Noel, Daniel C. (1936–2002) – A scholar of the psychology of religion and myth (particularly Celtic and Native American), religion and the arts, and Jungian studies, Noel taught and lectured widely in the United States and overseas, most recently as professor emeritus in the Mythological Studies Program at Pacifica Graduate Institute, Carpinteria, California, and visiting professor of liberal studies in religion and culture at Vermont College, Norwich University, Montpelier, Vermont. Recognized as an authority on Carl Jung and Joseph Campbell, he is the author of Paths to the Power of Myth: Joseph Campbell and the Study of Religion (1990), and he wrote a critical response to Carlos Castaneda’s fictional anthropology entitled Seeing Castaneda: Reactions to the “Don Juan” Writings (1976). Noel’s neo-Jungian approach to shamanism, as exemplified in The Soul of Shamanism: Western Fantasies, Imaginal Realities (1997), proposed that neo-shamanism originates in the works of “shamanovelists” (such as Mircea Eliade and Castaneda) and “shamanthropologists” (including Michael Harner) and that, as such, shamanism is a Western construct. Noel argued that the figure of Merlin as shamanic psychopomp, activated by the power of the imagination (“imaginal”), offered a shamanism that was more suitable to Westerners than to indigenous practices or previous neo-shamanisms derived from these (e.g., the entheogen-based shamanism of Castaneda).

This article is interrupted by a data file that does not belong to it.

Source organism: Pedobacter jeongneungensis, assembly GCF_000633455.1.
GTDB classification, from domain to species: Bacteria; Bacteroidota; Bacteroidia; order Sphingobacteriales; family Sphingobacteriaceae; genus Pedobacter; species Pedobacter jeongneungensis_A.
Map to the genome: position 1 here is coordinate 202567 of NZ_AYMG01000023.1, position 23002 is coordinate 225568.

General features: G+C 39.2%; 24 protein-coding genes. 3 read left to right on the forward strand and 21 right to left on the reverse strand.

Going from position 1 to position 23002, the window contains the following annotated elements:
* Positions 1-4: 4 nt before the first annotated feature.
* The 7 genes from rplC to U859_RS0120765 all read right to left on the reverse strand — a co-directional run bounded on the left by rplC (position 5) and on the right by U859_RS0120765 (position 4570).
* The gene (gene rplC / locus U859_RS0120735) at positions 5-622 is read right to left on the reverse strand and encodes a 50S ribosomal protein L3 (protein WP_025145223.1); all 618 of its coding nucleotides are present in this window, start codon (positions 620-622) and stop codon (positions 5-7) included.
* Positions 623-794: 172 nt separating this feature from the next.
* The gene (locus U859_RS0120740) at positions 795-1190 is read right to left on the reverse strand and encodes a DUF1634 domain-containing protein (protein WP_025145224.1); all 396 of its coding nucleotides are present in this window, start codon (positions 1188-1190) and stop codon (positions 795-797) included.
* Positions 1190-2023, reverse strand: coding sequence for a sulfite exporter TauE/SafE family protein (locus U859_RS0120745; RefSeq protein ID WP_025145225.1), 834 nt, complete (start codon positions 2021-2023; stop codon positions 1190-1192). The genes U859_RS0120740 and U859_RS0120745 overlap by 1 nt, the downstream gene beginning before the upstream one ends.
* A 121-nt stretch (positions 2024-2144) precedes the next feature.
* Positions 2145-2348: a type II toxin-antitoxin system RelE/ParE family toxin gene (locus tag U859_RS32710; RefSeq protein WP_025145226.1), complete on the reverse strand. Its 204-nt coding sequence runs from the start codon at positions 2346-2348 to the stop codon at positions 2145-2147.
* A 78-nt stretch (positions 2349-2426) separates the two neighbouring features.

Historical Dictionary of Shamanism by Graham Harvey and Robert J. Wallis 2007